California Church Hosts Interfaith Online Prayer for Families Devastated by COVID-19 and Fire

LOS ANGELES — On September 16, 2020, religious people all over California gathered together for a prayer rally held by California Zion Church.  

California Zion Church announced their intention to hold an interreligious prayer meeting online calling for the end of the coronavirus and for the protection of Californians affected by the recent wildfires. It was held online on September 16th, with thousands praying together in solidarity. The event was notable for not being a prayer meeting of just one religious community, but of being able to bring together people of varying faiths — faith communities that, at times, have been hostile and antagonistic towards one another. 

The California-based event follows the international event held by Shincheonji Church of Jesus, an international church established in South Korea. 

Since the beginning of the coronavirus outbreak, the Shincheonji Church has been leading the way in providing plasma donations to speed up the development of a plasma-based treatment for COVID-19. This is in step with the Church’s long-standing commitment to community service and volunteerism, as evidenced by their offer to donate $10 million USD for COVID-19 relief. 

In collaboration with the Korean Center for Disease Control, the Shincheonji Church recently contributed to a plasma drive, where recovered victims of the coronavirus donated convalescent plasma for the purpose of research and treatment. Over the course of several days, over 1,100 members donated plasma — easily the largest convalescent plasma donation made for COVID-19 globally, since the pandemic first began. 

In a recent letter addressed to the donors, Shincheonji Chairman Lee Man-Hee wrote, “I was delighted upon hearing the news of your intent to actively participate in donating plasma (blood) for the development of the vaccine for the cure of COVID-19.”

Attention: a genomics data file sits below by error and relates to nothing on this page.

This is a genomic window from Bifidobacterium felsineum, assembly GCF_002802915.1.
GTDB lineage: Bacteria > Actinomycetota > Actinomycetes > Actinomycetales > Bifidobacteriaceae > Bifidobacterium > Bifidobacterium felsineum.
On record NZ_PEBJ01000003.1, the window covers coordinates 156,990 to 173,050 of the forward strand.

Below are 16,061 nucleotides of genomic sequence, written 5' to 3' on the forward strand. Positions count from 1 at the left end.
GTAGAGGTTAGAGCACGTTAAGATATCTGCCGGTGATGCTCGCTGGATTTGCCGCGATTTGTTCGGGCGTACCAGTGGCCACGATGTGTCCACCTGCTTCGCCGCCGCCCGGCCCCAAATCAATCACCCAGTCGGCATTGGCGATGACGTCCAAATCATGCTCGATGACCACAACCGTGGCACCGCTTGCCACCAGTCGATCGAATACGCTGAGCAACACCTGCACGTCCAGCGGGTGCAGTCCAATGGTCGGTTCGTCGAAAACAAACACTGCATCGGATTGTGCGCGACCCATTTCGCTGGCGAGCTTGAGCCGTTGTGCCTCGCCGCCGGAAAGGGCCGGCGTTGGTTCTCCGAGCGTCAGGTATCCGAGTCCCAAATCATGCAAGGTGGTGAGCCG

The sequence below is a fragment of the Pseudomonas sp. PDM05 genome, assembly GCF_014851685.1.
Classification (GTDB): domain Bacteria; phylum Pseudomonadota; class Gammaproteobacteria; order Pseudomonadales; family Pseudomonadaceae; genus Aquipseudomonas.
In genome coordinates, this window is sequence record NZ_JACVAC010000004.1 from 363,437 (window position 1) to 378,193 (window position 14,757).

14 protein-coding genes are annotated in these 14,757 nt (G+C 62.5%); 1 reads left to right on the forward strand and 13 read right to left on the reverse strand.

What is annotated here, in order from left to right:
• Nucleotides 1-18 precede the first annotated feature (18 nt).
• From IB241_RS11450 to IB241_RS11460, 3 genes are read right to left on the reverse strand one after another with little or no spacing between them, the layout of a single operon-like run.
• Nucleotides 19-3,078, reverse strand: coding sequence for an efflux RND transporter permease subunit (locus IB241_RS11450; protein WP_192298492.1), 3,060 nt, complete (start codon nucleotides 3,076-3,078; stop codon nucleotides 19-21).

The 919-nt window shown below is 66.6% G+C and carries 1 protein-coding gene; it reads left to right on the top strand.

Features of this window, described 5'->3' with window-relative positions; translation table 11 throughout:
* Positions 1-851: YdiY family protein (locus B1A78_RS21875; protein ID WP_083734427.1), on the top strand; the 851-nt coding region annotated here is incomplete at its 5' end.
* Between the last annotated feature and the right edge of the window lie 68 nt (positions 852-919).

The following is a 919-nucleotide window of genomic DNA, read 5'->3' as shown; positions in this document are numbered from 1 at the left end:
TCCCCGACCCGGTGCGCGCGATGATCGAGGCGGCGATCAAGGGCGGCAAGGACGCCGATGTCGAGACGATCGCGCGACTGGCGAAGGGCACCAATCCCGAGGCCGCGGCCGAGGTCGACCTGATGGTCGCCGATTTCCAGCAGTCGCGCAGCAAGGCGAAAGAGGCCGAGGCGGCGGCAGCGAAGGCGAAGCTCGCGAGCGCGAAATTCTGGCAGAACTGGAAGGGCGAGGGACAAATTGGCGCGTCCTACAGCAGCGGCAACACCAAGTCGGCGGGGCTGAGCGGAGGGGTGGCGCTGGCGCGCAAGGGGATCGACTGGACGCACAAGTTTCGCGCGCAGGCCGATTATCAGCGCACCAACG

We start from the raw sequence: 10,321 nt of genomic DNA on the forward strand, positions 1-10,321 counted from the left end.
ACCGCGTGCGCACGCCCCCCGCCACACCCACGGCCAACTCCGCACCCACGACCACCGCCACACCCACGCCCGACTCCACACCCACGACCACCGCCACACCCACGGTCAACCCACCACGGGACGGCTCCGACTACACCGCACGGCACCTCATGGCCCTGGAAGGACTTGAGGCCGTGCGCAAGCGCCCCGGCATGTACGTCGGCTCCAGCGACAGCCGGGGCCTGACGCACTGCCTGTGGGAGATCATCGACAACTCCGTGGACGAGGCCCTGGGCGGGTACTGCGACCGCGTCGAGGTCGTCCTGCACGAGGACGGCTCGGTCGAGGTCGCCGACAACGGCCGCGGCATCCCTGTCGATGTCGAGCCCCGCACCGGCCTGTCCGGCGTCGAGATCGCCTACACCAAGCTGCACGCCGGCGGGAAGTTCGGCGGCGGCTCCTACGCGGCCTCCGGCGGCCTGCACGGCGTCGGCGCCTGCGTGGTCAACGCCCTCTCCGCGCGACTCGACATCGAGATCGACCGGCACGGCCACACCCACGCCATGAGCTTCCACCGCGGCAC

With over 4,000 members in total volunteering to donate their plasma, Shincheonji has inspired people worldwide to unite together in what they can do to help affected communities. 

This prayer meeting was a chance for the members of California Zion Church to inspire those in their local communities. In California, many families have been directly impacted by COVID-19 and the wildfires that are ravaging California and Oregon homes. COVID-19 has also resulted in animosity towards religious groups, where many groups have found themselves on the receiving end of blame for the virus. If you look at past disasters, however, religious organizations have often worked to comfort and to care for those affected by disasters and calamities. That is why members of various communities, including the Anglican, Sikh and Cao Dai faiths, felt it was important to show solidarity during this time. 

A representative from California Zion Church stated, “While so many are suffering from these disasters to no fault of their own, it doesn’t make sense to be divided. Rather, we wanted to focus on being united and showing that we are there for one another despite differences in churches, denominations, and religions.” 

Other religious groups are also answering the call to action. Sikhs, for example, are famously doing their best to feed and care for the communities around their gurdwaras. Many have taken their charity work to the streets by delivering food to the needy and elderly at their doorsteps out of safety and necessity.

Of course, the members of California Zion Church know that prayer is not the only contribution religious groups can make at this time. Volunteers from the church have also begun to collaborate with local businesses to gather donations of needed items for the fire stations and firefighters in their cities. 

The prayer meeting was a call for religious people everywhere to not only pray, but to take appropriate action to end the virus. The message is one that is needed and rings true during these difficult times: let us comply with the government mandates for the safety of others; and for those who are able, let us volunteer in the ways that we can to help and bring hope, rather than hate or blame, to the afflicted. 

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